MALAYSIA has affirmed its status as a “maritime nation” in the 2019 Defence White Paper (DWP). Keeping this in mind, there is a convincing need for the Royal Malaysian Navy (RMN) to constantly construct its navy towards becoming a more resilient and forceful fleet.
Therefore, there is an urgent need for the government to inaugurate the Headquarters (HQ) Naval Region 4 in Bintulu, Sarawak, also referred to as Markas Wilayah Laut 4 (MAWILLA 4).
At the moment, the Sarawak coast and its Economic Exclusive Zone is overseen by HQ Eastern Fleet in Kota Kinabalu, Sabah.
With the length of the Sabah and Sarawak coastlines recorded at 1,743km and 1,035km, respectively, the navy is expected to face challenges in allocation of assets and personnel between these two points of contact.
A country that has extensive coastlines and access to sea but limited ports, harbour and base will lead to poor accessibility and response time during a crisis, exposing it to external threats.
Currently, RMN has five main naval bases at important maritime flashpoints.
HQ Western Fleet in Lumut, Perak, manages Peninsular Malaysia and HQ Eastern Fleet manages East Malaysia.
HQ Western Fleet and the HQ Naval Region 3 (MAWILLA 3) in Langkawi, Kedah, watch over the west of the peninsula, which is connected to the Bay of Bengal and Andaman sea, a hotspot for illegal seaborne threats, smuggling and trafficking activities. It also looks out over the Malacca Straits, the busiest international trading route.
HQ Naval Region 1 (MAWILLA 1) is located in Kuantan, Pahang, and shields the east coast of the peninsula, a common area for foreign fishermen encroachments.
HQ Eastern Fleet is cardinal to guard Malaysia’s maritime interest in the South China Sea (SCS) and the HQ Naval Region 2 (MAWILLA 2) is pivotal for Sandakan to oversee the Sulu Sea. It also keeps an eye on the Celebes Sea in Indonesia.
With the construction of MAWILLA 4, the RMN can beef up its readiness to protect the nation’s maritime interest in SCS. Beting Patinggi Ali (BPA) is a point to stress, a frequent area for China’s maritime incursions. Its recent air intrusion demonstrates the challenges faced by RMN.
At the moment, RMN has a continuous presence in BPA and Spratly Islands. Setting up base will reduce the overstretched logistical support from Sabah to oversee these areas. Moreover, the physical existence of MAWILLA 4 will deny China’s effort to persistently seek to the alter status quo there.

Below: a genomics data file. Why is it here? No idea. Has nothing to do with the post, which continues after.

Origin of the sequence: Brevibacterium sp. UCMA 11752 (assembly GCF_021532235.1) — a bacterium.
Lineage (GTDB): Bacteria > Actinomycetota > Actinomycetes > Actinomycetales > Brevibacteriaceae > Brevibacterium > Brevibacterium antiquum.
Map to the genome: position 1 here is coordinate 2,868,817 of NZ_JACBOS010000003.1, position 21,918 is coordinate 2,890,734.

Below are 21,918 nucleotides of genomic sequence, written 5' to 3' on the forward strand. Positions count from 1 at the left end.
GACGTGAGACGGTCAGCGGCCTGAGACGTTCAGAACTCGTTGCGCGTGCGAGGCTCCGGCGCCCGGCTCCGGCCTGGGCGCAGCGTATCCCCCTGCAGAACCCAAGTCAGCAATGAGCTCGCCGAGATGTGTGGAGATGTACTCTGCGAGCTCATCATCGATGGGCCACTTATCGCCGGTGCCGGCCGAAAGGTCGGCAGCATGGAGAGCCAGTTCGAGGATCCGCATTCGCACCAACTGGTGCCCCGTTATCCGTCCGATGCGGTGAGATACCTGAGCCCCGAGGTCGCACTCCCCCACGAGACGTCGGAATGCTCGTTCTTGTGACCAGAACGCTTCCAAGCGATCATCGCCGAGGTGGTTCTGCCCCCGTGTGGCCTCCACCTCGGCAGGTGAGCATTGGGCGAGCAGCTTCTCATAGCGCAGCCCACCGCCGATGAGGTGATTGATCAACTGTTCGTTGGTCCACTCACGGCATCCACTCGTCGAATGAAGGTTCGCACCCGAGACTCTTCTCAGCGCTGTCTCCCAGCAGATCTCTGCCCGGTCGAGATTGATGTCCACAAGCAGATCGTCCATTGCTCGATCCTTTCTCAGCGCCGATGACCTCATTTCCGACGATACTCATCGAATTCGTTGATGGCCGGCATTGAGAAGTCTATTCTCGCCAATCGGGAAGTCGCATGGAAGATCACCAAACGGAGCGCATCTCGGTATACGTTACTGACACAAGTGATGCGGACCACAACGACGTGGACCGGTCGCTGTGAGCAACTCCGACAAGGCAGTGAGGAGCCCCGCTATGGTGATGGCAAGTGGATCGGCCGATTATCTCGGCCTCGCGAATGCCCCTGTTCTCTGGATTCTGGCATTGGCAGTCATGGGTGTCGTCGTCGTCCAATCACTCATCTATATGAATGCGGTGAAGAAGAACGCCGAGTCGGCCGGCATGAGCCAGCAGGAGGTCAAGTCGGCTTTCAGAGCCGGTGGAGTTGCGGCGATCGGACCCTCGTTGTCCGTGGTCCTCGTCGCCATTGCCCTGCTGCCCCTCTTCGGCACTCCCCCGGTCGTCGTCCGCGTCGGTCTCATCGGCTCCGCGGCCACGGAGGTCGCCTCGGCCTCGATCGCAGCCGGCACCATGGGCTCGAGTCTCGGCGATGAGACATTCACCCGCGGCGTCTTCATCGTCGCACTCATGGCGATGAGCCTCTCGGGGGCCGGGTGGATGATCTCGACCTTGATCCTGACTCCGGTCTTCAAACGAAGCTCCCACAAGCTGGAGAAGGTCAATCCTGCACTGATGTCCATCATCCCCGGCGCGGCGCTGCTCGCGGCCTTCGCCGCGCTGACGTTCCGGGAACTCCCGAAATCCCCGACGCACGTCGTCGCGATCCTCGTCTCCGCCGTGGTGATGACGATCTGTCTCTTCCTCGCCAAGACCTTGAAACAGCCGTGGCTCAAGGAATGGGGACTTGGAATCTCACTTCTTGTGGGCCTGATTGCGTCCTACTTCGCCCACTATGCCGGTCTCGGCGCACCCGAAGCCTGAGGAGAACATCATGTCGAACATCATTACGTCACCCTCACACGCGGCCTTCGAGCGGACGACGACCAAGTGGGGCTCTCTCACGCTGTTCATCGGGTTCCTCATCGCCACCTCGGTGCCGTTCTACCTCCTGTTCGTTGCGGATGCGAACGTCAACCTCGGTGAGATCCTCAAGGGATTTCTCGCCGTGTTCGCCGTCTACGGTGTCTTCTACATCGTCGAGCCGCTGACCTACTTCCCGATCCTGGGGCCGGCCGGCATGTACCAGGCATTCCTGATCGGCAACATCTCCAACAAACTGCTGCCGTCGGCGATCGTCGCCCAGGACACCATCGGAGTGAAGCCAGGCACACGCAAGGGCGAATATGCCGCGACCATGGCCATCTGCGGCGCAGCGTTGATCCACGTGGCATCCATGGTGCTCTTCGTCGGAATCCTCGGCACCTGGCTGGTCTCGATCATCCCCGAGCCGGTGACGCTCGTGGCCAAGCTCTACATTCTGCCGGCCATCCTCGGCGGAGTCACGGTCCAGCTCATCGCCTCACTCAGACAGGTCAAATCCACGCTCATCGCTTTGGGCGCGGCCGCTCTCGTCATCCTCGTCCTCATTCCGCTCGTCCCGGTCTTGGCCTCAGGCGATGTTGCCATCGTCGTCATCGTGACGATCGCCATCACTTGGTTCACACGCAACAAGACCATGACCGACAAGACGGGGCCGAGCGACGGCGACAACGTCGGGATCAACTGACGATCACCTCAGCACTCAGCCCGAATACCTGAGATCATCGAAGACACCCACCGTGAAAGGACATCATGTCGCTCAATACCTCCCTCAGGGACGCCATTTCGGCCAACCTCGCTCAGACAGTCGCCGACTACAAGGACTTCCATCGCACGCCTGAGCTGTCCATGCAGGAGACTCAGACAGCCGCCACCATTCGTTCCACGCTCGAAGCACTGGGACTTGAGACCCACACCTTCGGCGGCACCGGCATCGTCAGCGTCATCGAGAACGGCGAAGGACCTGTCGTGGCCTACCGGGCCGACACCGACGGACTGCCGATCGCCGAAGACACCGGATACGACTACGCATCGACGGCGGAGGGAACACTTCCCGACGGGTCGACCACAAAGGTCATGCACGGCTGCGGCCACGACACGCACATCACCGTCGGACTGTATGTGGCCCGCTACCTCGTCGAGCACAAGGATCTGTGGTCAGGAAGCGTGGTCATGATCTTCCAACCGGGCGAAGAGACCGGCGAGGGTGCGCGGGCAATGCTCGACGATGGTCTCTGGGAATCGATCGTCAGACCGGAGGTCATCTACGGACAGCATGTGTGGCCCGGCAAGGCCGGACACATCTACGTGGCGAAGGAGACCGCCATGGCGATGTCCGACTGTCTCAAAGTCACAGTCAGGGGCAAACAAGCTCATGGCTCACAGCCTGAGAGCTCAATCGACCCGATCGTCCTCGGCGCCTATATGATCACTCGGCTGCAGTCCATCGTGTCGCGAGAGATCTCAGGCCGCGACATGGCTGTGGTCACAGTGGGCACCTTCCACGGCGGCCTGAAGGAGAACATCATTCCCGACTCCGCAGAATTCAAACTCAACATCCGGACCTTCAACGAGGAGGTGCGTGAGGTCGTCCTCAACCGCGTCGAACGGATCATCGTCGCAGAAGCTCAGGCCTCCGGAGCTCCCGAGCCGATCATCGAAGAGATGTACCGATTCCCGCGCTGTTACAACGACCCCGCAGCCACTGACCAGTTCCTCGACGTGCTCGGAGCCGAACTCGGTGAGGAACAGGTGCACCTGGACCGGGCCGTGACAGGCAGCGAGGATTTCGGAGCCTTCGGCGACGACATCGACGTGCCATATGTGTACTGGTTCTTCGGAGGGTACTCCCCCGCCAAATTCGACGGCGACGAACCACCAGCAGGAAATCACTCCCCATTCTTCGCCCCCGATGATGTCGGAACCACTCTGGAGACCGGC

Although Indonesia adheres to its non-claimant status in SCS, the Badan Keamanan Laut Republik Indonesia, or Bakamla, has beefed up its efforts to prevent Chinese intrusions in the Natuna Islands, close to Sarawak waters. In this sense, MAWILLA 4 can better support the RMN in the area.
MAWILLA 4 can also be a supporting ground for economic activities. Geological provinces of Sarawak, namely West Baram Delta, Balingian, Central Luconia, Tinjar, Tatau, West Luconia, and North Luconia have fish stocks and hydrocarbons.
Oil and gas is abundant there. In enhanced oil recovery projects, predominant companies have invested heavily in Sabah and Sarawak, and the profit it can generate is enormous.
In 2019, Petronas paid RM2.95 billion in sales tax back to Sarawak, a five per cent profit from a total RM59 billion income generated from the state’s oil production.
Hence, the RMN plays a significant role in ensuring security of the area and providing support for accessibility and continuity of offshore projects. It is worth noting that in many cities and towns, military bases serve as a driver for the local economy.
For these reasons, the MAWILLA 4 project must begin promptly. This base will affirm our claims in SCS, provide security assurance to the local maritime community and impact the socioeconomy of Bintulu positively in the long run.
Article by Dr Tharishini, senior lecturer at the Department of Strategic Studies and a Centre of Defence and International Security Studies (CDISS) research fellow at the Universiti Pertahanan Nasional Malaysia
An Urgent Need to Inaugurate RMN Naval Region 4 HQ in Bintulu, Sarawak is written by P. Waran for mymilitarytimes.com